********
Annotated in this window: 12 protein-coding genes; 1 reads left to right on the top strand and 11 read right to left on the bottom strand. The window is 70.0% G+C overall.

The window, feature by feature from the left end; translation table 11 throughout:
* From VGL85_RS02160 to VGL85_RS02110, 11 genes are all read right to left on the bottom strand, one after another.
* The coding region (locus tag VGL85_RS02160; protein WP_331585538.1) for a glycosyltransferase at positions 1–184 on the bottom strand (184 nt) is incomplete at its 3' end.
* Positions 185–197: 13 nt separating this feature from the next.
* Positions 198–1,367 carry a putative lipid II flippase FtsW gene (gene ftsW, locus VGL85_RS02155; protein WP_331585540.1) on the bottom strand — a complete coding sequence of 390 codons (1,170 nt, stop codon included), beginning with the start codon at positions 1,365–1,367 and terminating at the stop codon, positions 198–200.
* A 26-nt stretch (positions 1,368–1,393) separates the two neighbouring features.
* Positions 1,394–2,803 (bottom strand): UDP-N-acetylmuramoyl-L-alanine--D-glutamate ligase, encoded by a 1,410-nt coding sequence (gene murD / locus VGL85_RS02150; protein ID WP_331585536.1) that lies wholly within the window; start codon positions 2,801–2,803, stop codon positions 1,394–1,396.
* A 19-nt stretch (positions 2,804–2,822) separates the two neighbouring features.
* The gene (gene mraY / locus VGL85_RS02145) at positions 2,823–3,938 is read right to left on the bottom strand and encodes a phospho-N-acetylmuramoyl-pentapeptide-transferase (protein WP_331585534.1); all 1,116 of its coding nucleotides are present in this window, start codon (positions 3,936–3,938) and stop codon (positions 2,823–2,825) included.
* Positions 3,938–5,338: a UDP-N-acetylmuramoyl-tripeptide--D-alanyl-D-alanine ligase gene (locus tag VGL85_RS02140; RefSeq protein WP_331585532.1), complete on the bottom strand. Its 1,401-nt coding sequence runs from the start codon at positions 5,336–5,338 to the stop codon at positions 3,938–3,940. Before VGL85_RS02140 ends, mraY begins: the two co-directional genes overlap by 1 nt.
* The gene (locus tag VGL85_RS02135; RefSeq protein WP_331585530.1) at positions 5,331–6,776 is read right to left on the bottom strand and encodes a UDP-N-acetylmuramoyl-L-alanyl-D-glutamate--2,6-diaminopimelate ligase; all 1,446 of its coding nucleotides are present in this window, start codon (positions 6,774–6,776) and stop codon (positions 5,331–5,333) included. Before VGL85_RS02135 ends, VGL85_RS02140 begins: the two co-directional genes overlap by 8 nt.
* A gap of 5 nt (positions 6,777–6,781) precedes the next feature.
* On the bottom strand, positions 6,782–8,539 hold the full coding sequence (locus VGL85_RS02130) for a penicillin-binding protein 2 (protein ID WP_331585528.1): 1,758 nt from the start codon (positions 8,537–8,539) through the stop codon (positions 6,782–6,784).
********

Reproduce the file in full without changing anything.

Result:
Annotated in this window: 12 protein-coding genes; 1 reads left to right on the top strand and 11 read right to left on the bottom strand. The window is 70.0% G+C overall.

The window, feature by feature from the left end; translation table 11 throughout:
* From VGL85_RS02160 to VGL85_RS02110, 11 genes are all read right to left on the bottom strand, one after another.
* The coding region (locus tag VGL85_RS02160; protein WP_331585538.1) for a glycosyltransferase at positions 1–184 on the bottom strand (184 nt) is incomplete at its 3' end.
* Positions 185–197: 13 nt separating this feature from the next.
* Positions 198–1,367 carry a putative lipid II flippase FtsW gene (gene ftsW, locus VGL85_RS02155; protein WP_331585540.1) on the bottom strand — a complete coding sequence of 390 codons (1,170 nt, stop codon included), beginning with the start codon at positions 1,365–1,367 and terminating at the stop codon, positions 198–200.
* A 26-nt stretch (positions 1,368–1,393) separates the two neighbouring features.
* Positions 1,394–2,803 (bottom strand): UDP-N-acetylmuramoyl-L-alanine--D-glutamate ligase, encoded by a 1,410-nt coding sequence (gene murD / locus VGL85_RS02150; protein ID WP_331585536.1) that lies wholly within the window; start codon positions 2,801–2,803, stop codon positions 1,394–1,396.
* A 19-nt stretch (positions 2,804–2,822) separates the two neighbouring features.
* The gene (gene mraY / locus VGL85_RS02145) at positions 2,823–3,938 is read right to left on the bottom strand and encodes a phospho-N-acetylmuramoyl-pentapeptide-transferase (protein WP_331585534.1); all 1,116 of its coding nucleotides are present in this window, start codon (positions 3,936–3,938) and stop codon (positions 2,823–2,825) included.
* Positions 3,938–5,338: a UDP-N-acetylmuramoyl-tripeptide--D-alanyl-D-alanine ligase gene (locus tag VGL85_RS02140; RefSeq protein WP_331585532.1), complete on the bottom strand. Its 1,401-nt coding sequence runs from the start codon at positions 5,336–5,338 to the stop codon at positions 3,938–3,940. Before VGL85_RS02140 ends, mraY begins: the two co-directional genes overlap by 1 nt.
* The gene (locus tag VGL85_RS02135; RefSeq protein WP_331585530.1) at positions 5,331–6,776 is read right to left on the bottom strand and encodes a UDP-N-acetylmuramoyl-L-alanyl-D-glutamate--2,6-diaminopimelate ligase; all 1,446 of its coding nucleotides are present in this window, start codon (positions 6,774–6,776) and stop codon (positions 5,331–5,333) included. Before VGL85_RS02135 ends, VGL85_RS02140 begins: the two co-directional genes overlap by 8 nt.
* A gap of 5 nt (positions 6,777–6,781) precedes the next feature.
* On the bottom strand, positions 6,782–8,539 hold the full coding sequence (locus VGL85_RS02130) for a penicillin-binding protein 2 (protein ID WP_331585528.1): 1,758 nt from the start codon (positions 8,537–8,539) through the stop codon (positions 6,782–6,784).